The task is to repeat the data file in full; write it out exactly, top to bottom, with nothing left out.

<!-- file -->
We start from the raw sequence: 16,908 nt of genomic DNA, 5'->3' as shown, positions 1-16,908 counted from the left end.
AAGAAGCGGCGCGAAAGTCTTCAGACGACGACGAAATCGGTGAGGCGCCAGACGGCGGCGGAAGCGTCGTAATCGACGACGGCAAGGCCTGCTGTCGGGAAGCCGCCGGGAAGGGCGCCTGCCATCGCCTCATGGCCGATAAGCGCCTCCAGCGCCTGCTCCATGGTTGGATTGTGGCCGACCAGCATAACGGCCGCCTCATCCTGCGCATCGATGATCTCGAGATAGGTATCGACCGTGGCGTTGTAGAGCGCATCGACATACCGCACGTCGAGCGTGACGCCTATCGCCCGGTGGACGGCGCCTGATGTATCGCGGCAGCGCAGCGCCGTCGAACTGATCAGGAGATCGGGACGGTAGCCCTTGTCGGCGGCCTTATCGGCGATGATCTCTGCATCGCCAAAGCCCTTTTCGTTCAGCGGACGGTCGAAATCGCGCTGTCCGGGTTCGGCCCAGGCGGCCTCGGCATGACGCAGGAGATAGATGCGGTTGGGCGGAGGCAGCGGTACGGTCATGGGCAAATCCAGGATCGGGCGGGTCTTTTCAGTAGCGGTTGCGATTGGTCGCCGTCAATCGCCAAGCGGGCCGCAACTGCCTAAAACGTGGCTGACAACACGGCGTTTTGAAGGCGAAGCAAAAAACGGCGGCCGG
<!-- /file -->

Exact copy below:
We start from the raw sequence: 16,908 nt of genomic DNA, 5'->3' as shown, positions 1-16,908 counted from the left end.
AAGAAGCGGCGCGAAAGTCTTCAGACGACGACGAAATCGGTGAGGCGCCAGACGGCGGCGGAAGCGTCGTAATCGACGACGGCAAGGCCTGCTGTCGGGAAGCCGCCGGGAAGGGCGCCTGCCATCGCCTCATGGCCGATAAGCGCCTCCAGCGCCTGCTCCATGGTTGGATTGTGGCCGACCAGCATAACGGCCGCCTCATCCTGCGCATCGATGATCTCGAGATAGGTATCGACCGTGGCGTTGTAGAGCGCATCGACATACCGCACGTCGAGCGTGACGCCTATCGCCCGGTGGACGGCGCCTGATGTATCGCGGCAGCGCAGCGCCGTCGAACTGATCAGGAGATCGGGACGGTAGCCCTTGTCGGCGGCCTTATCGGCGATGATCTCTGCATCGCCAAAGCCCTTTTCGTTCAGCGGACGGTCGAAATCGCGCTGTCCGGGTTCGGCCCAGGCGGCCTCGGCATGACGCAGGAGATAGATGCGGTTGGGCGGAGGCAGCGGTACGGTCATGGGCAAATCCAGGATCGGGCGGGTCTTTTCAGTAGCGGTTGCGATTGGTCGCCGTCAATCGCCAAGCGGGCCGCAACTGCCTAAAACGTGGCTGACAACACGGCGTTTTGAAGGCGAAGCAAAAAACGGCGGCCGG